Recreational and outdoor fitness activities are incredibly popular. Millions of people just cringe-watched Free Solo and merely viewing something that jaw-dropping can be inspiring. The global wellness industry is worth an equally jaw-dropping $3.7 trillion, a large portion of which includes outdoor training programs. These outdoor training skills, however, are rarely applied in true survival situations, let alone by children.
Some 11 million people report they enjoy skateboarding on a regular basis. An extreme enough sport, we understand the draw, but these two girls upped the ante as far as extreme skills are concerned. The two youngsters in question are alive this very moment because of a wilderness survival program they probably thought they’d never have to use. Sisters Caroline and Leia Carrico — ages 5 and 8 — got lost in a rugged area of California where they live. Being familiar enough with the woods surrounding their home, they wandered in a little too deep and got lost. Really lost. In a horrifying turn of events that no parent ever wants to experience, the girls were reported missing to local authorities. That was on a Friday evening.
The search continued for 24 hours, then crossed 36 hours. Then a tale that so often has a terrible ending concluded at hour 44 when the two girls were found 1.4 miles away from their house, taking shelter beneath a bush. During the nearly two days lost in the forest, the sisters applied outdoor survival skills they learned from 4-H wilderness training.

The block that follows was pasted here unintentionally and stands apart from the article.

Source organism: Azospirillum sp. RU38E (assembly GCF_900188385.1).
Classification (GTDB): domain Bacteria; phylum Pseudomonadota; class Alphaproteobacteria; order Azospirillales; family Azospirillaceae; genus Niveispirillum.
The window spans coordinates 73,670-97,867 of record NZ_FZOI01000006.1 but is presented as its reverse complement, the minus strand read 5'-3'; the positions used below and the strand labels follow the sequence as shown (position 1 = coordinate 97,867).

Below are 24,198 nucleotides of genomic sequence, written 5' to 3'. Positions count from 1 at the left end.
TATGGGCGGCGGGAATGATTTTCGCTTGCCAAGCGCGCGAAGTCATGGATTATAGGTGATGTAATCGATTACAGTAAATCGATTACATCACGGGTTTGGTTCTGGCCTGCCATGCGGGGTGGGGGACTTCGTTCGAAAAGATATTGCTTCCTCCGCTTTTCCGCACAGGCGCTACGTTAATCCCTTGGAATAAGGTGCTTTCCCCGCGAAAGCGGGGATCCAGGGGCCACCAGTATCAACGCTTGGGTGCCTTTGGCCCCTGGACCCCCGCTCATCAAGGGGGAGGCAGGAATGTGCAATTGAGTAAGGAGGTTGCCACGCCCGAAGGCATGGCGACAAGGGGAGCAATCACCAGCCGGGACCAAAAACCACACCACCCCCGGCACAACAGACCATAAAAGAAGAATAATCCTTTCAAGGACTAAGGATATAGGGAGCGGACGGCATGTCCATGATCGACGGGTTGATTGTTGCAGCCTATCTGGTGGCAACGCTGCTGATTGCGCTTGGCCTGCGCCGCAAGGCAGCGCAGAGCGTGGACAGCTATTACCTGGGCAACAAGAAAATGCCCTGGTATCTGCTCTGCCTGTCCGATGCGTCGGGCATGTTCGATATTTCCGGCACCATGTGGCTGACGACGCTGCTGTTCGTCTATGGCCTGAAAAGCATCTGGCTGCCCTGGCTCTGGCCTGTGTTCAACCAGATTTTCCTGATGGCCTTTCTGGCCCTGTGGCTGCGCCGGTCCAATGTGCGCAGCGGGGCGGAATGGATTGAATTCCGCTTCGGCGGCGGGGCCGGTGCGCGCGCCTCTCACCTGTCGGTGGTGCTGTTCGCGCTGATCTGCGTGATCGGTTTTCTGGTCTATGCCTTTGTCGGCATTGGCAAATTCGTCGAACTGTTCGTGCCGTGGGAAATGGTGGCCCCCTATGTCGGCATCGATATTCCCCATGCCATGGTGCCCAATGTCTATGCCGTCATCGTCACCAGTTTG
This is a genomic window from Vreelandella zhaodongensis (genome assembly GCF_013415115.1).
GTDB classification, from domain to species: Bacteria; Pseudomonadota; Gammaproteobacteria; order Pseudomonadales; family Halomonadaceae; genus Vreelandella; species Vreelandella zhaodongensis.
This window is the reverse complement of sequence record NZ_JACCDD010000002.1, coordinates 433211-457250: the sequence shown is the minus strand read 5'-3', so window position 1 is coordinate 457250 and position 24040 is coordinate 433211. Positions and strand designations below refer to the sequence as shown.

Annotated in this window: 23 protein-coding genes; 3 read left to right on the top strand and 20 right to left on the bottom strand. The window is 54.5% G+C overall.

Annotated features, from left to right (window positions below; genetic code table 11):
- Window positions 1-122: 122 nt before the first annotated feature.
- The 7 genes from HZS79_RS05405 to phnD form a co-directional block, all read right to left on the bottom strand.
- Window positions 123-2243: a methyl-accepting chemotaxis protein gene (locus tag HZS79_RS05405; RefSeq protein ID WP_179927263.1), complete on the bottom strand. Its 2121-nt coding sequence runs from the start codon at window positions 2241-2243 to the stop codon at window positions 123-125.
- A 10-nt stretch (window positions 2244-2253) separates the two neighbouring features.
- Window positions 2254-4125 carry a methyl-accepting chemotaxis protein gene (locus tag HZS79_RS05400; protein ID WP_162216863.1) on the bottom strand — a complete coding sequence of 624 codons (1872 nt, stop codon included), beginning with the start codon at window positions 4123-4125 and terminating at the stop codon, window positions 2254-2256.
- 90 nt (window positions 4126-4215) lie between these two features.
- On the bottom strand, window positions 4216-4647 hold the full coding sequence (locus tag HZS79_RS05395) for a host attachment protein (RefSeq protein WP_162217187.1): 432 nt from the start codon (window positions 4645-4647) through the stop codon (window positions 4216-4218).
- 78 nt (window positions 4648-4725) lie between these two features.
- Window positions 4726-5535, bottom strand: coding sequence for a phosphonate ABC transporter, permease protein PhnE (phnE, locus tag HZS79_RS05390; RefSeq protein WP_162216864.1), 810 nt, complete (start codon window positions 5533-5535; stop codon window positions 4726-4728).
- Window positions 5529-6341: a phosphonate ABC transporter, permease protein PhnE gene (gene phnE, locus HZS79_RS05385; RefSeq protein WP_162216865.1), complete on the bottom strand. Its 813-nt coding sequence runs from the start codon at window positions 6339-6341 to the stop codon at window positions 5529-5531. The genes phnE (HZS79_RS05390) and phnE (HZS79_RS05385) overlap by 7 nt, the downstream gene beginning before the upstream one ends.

They spent two nights in the forest, eating granola bars they brought with them, taking shelter under a bush. They reportedly drank rainwater that ran off leaves from the bush they were using for shelter and shared one rain jacket for a blanket as overnight temperatures dipped close to freezing. The girls knew they bit off a little more than they could chew when they went off on their own after their mother told them she wasn’t feeling up for a walk.
“This was rugged territory, this is an extreme environment and how they were out there for 44 hours is pretty amazing but it shows a resilience of people that actually grew up in this community. These girls definitely have a survival story to tell,” said Humboldt County Sherriff William Honsal.
Once found, they were in good health apart from being dehydrated and cold. This was quickly remedied in the hospital where they munched happily on some hot pizza. In a world that has more than 3.74 billion internet users constantly connected to one another, these girls found themselves utterly alone off the grid and made survival decisions that many adults aren’t capable of.
“My sister cried the whole night so I told her to think happy thoughts of our family,” said Leia, the older of the two girls.
Happy thoughts and the smart, practical application of valuable skills certainly came through to aid the girls in an otherwise unforgiving environment.
“They did the right thing. They saved each other. I’m the proudest mom. I raised superheroes,” said their relieved, overjoyed mother after they were safely rescued.
To be honest, superheroes might even learn a thing or two from the Carrico sisters. The two girls, on the other hand, might be limiting the reach of their hikes in the future.